I have yet to build my own PC yet; I'm extremely eager to do so. I feel like I could honestly put one together right now if I had or was given the parts.



Not trying to be an asshole here.

F*** the tutorials people. Most things bring instructions, directions, and even pictures on their manuals.

I thank god there are idiots out there that don't know a thing about a computer, but to only go on Facebook. It keeps me happy and hopefully will land me a job in the future.

The only thing you have to worry about aside from compatibility issues -- lets say for instance you have a motherboard that only takes SATA drives and you accidentally buy an IDE instead (in reality this won't happen because they are fairly rare now).

The only thing you have to worry about is putting the right power, reset, lights etc connectors on the motherboard.

If you were to buy a motherboard and a case it will more than likely be compatible or fit in the case. All you need to do is figure out what cables go were, and there are literally stickers, diagrams, arrows, and words that guide you to everything.

If you were to read the directions and follow them you will get it accomplished.

Hell even with someone who is highly experienced they have to read to know which parts can go with what.

I have a x58 based motherboard. I know my mobo only supports 3 sticks of RAM in a triple channel config. What will I look for a triple channel kit of RAM. I won't look at quad channel, or dual channel.

I know some people aren't tech savvy at all, but if you are a gamer or at least a general PC user that does more than just go on facebook you should highly invest in learning about computers. It is easy and will save you money in the long run.

Its going to be the new repair man schemes in the future. When a cable goes loose, or something simple happens in your computer a repair man is going to jerk you out of your money more than likely. And even if they don't the repair costs are so substantial and aren't worth it.

Hell go to Best Buy and see how ridiculous the Geek Squad prices are for the simplest things in the world too. Also my sisters mother in law who had a Mac had her hard drive fail and wanted to get all the data from it, they charged her over $3k for it. I know this isn't a simple thing, but I have had a lot of success getting data from failed hard drives.

And to get back on point, I think anything but an OCZ is good. OCZ hasn't had the best reputation in the reliability dept with SSD's. They are very fishy now. They could be better now, and yes performance wise they are the best.

But go with something else anything really just to be on the safe side.

For the price point, reliability, and performance I went with a 256GB Crucial M4 myself. The price wasn't the biggest factor, but I just saw overall in general the Crucial M4 was the best. Intel was good but I believe IIRC their speed wasn't some of the best, and their price point is some of the highest.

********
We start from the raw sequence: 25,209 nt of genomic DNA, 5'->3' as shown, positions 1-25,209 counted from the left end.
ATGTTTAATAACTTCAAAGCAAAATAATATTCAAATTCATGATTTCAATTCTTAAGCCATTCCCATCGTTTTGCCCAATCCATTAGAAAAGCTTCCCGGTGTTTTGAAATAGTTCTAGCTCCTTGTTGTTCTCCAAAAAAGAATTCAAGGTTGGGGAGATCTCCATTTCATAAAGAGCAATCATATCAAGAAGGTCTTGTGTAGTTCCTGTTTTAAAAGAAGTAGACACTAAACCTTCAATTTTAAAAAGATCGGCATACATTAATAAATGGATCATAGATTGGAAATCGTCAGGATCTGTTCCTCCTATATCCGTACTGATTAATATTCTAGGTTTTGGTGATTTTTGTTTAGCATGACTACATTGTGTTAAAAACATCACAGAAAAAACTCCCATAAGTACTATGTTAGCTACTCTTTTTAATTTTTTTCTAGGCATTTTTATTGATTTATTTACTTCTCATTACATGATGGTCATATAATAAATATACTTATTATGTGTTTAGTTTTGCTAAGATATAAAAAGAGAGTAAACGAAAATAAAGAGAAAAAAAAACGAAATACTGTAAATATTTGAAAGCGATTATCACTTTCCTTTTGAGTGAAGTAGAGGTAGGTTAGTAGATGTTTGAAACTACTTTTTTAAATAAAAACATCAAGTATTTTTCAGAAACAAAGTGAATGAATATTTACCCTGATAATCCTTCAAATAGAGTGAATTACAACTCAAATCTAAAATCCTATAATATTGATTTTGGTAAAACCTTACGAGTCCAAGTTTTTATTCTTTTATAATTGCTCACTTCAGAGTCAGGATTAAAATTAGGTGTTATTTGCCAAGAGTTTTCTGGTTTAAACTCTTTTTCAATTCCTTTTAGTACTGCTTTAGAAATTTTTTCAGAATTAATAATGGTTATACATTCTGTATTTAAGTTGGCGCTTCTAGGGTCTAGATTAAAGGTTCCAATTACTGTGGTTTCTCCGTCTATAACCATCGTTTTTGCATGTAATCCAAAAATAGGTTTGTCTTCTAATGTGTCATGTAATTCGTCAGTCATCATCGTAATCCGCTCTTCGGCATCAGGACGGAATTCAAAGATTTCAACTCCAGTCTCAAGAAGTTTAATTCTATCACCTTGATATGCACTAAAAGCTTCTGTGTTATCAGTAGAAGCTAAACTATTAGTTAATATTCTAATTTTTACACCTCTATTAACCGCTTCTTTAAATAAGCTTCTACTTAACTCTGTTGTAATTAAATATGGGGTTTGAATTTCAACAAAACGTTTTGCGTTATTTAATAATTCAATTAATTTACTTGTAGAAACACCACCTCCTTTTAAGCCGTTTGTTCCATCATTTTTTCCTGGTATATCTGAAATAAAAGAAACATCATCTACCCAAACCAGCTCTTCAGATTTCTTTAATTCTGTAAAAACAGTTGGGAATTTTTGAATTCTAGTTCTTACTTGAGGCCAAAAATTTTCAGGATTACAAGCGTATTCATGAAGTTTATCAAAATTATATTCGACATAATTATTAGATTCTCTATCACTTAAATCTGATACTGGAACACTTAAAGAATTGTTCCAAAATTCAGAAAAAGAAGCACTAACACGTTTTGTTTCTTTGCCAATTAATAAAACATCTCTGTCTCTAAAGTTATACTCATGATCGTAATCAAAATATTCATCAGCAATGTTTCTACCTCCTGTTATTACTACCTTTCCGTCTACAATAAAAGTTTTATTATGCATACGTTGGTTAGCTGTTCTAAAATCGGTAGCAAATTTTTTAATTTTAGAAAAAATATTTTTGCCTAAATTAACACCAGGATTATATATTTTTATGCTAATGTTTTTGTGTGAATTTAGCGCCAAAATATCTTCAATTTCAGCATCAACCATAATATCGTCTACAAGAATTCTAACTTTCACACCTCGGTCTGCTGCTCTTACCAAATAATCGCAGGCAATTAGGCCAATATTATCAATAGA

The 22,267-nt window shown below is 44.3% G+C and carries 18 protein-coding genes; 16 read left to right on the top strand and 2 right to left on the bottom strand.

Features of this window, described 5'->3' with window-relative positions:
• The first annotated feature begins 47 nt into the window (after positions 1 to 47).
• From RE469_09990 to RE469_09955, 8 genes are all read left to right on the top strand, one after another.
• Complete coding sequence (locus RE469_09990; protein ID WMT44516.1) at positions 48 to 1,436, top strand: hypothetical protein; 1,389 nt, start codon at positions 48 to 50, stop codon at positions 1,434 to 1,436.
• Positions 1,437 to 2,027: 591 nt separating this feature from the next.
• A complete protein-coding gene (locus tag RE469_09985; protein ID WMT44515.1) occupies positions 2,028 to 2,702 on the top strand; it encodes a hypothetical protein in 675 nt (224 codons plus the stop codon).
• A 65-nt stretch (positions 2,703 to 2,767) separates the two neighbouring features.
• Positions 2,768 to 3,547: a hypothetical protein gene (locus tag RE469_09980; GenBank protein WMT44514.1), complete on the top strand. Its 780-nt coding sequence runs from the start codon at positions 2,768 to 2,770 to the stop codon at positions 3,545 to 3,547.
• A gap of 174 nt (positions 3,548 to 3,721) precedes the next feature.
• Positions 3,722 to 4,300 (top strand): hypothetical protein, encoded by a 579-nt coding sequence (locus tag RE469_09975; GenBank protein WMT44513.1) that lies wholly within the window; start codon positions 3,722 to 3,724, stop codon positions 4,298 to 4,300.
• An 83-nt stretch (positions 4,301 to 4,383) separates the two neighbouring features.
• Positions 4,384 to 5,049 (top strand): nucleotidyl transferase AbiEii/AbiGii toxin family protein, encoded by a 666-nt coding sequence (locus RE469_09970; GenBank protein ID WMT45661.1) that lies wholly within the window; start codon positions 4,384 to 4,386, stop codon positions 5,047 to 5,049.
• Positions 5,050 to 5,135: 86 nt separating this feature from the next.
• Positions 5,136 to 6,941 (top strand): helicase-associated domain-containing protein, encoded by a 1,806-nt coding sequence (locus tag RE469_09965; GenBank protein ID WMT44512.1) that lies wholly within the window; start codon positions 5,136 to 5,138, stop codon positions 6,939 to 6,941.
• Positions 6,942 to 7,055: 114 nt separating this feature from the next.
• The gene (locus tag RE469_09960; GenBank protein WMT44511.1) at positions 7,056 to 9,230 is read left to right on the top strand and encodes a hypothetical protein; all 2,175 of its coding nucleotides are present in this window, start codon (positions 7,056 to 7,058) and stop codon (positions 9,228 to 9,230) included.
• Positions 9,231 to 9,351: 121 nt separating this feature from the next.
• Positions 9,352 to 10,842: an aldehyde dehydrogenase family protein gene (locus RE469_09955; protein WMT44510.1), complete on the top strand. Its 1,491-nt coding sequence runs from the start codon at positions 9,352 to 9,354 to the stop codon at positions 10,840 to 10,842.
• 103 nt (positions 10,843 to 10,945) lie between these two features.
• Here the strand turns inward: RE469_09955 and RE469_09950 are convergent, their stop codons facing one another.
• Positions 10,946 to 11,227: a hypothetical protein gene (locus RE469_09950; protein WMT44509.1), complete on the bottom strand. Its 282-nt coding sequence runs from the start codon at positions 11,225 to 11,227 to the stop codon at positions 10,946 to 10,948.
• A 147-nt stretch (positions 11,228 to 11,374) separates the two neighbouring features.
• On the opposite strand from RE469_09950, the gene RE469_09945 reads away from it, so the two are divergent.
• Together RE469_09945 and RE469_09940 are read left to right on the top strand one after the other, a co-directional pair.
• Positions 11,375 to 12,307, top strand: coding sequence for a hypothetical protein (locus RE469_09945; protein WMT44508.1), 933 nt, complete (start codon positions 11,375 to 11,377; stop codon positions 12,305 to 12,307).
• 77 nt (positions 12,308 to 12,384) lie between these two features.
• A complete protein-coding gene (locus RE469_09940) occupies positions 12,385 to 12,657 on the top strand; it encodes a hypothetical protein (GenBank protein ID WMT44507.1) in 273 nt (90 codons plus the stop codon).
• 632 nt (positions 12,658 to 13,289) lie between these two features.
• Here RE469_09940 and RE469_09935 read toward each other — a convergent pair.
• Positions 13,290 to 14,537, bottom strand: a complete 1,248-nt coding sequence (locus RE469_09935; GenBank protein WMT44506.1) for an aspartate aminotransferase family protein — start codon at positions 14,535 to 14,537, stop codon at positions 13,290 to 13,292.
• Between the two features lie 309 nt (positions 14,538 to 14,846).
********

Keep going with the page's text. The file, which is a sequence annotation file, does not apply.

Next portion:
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September 5, 2012 4:34:41 AM

JackNaylorPE said:
I use strictly Mushkin Chronos Deluxe. Tier 1 in THG's rankings, as well as everyone else's, highest benchies....the 240 GB Mushkin has the lowest cost per GB tho.

http://www.newegg.com/Product/Product.aspx?Item=N82E168...
+1 these are actually top notch you half to do much research TH is not enough to make a choice by ;) 
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September 5, 2012 4:37:47 AM

JackNaylorPE said:
I use strictly Mushkin Chronos Deluxe. Tier 1 in THG's rankings, as well as everyone else's, highest benchies....the 240 GB Mushkin has the lowest cost per GB tho.

http://www.newegg.com/Product/Product.aspx?Item=N82E168...



If it was lower in price the day I made my purchase I would have gone for it. I'm looking to make a build in the future and strictly use Mushkin.

Their products are extremely top notch and high quality.

I was sad to get rid of some RedLine RAM I had, it was running @1600mhz, 7-7-7-24, @1.5v I believe. That nice thick red heatsink, damn you can just feel it and know it was quality.

I chose to stick with this set of Patriot RAM because it matched my build a lot better.

But again will definitely go with the black and green color scheme of their products. I'm actually upset they don't use the Ridgeback heatsink in most of their newer RAM sets.
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September 28, 2012 6:01:04 PM

Best answer selected by Gorrath.